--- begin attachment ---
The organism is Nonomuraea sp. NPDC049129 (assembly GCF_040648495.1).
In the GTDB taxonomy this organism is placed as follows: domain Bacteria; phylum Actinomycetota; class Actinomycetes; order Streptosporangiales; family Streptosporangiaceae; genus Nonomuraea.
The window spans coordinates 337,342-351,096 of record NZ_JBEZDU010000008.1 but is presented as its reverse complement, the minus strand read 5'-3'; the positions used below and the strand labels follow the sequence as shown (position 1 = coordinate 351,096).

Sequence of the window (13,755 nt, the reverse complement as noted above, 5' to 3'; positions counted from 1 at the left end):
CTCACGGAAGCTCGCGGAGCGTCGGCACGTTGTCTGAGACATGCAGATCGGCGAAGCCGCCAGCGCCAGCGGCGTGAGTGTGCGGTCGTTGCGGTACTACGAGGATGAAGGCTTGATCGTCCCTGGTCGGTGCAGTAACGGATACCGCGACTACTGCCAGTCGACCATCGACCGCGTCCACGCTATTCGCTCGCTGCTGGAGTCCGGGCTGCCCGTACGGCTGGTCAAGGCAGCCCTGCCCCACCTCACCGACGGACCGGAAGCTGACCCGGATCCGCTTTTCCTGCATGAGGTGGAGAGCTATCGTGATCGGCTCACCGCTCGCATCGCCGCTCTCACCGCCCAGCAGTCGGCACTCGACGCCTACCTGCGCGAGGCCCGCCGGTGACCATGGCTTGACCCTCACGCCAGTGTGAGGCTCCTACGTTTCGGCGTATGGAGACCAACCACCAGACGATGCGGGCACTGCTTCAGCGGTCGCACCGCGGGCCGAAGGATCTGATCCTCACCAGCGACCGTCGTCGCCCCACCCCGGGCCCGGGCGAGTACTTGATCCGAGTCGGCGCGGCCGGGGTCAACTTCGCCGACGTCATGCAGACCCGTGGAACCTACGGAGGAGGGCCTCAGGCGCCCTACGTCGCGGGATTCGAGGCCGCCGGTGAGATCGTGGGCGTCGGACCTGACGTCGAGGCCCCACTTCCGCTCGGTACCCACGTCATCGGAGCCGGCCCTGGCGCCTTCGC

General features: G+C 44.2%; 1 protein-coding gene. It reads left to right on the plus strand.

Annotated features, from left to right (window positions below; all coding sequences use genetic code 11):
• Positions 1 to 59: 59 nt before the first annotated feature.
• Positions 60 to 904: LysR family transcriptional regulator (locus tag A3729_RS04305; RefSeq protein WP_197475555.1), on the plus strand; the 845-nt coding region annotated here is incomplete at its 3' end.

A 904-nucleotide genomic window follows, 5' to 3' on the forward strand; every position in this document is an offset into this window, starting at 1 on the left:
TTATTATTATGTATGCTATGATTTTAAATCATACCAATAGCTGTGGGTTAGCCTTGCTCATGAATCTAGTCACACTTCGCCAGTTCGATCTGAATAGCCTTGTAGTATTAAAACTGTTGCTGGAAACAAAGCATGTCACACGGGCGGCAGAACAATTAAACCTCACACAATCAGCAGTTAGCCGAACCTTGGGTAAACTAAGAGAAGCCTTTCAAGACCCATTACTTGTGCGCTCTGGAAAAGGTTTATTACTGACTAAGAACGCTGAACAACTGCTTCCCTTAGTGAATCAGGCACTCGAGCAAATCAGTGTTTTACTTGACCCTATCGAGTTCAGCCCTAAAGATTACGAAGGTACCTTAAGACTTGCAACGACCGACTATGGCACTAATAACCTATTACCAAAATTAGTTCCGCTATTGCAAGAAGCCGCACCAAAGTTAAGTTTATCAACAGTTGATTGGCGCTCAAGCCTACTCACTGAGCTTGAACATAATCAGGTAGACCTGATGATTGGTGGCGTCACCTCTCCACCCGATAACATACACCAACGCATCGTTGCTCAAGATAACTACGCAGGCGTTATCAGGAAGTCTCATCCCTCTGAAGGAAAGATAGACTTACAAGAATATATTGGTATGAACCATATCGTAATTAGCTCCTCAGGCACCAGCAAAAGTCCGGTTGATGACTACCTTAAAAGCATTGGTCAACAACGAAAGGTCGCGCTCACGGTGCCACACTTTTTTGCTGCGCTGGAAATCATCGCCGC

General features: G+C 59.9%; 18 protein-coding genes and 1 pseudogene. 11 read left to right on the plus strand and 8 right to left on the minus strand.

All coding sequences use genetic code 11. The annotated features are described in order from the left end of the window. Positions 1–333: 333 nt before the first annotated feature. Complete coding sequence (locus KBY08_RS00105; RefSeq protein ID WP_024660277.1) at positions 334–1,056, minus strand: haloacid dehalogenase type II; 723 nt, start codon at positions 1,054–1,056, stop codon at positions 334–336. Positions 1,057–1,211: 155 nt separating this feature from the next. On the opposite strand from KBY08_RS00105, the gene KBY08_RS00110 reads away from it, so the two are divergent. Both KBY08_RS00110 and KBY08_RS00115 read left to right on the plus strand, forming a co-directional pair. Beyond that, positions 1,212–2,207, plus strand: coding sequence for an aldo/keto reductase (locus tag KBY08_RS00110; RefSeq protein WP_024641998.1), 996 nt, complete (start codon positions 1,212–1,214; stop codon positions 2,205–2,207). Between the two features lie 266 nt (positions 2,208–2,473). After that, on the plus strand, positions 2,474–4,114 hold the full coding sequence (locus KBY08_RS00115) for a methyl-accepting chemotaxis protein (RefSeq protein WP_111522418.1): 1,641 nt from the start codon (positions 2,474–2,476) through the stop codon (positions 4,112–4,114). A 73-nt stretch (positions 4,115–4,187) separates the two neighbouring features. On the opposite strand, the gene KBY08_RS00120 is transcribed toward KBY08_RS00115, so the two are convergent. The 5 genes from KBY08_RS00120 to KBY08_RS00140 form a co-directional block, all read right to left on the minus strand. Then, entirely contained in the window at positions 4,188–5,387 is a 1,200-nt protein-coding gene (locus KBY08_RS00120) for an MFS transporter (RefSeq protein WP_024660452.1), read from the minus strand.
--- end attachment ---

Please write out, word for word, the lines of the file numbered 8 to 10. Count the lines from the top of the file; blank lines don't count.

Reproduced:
• Positions 1 to 59: 59 nt before the first annotated feature.
• Positions 60 to 904: LysR family transcriptional regulator (locus tag A3729_RS04305; RefSeq protein WP_197475555.1), on the plus strand; the 845-nt coding region annotated here is incomplete at its 3' end.

A 904-nucleotide genomic window follows, 5' to 3' on the forward strand; every position in this document is an offset into this window, starting at 1 on the left: